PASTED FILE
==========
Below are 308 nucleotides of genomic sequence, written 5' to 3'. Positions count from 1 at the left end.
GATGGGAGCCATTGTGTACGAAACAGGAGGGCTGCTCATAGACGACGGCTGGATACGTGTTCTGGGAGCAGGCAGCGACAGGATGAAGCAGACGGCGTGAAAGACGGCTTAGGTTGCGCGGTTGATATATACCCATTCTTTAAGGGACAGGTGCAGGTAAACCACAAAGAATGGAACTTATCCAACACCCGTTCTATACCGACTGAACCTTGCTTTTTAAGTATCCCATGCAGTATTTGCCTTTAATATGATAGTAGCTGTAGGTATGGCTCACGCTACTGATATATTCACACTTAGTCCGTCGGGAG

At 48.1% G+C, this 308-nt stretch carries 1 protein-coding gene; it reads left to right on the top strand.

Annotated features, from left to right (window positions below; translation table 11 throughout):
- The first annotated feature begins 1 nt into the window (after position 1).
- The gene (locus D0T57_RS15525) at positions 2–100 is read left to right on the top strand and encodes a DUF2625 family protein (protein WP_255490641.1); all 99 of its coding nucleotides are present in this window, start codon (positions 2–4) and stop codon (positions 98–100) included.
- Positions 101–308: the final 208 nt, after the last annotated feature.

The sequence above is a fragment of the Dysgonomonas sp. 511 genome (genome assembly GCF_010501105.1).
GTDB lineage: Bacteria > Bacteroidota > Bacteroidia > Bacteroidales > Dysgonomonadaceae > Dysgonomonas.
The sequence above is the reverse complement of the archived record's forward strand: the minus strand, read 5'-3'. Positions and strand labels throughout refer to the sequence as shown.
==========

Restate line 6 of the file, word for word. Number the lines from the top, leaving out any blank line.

- The gene (locus D0T57_RS15525) at positions 2–100 is read left to right on the top strand and encodes a DUF2625 family protein (protein WP_255490641.1); all 99 of its coding nucleotides are present in this window, start codon (positions 2–4) and stop codon (positions 98–100) included.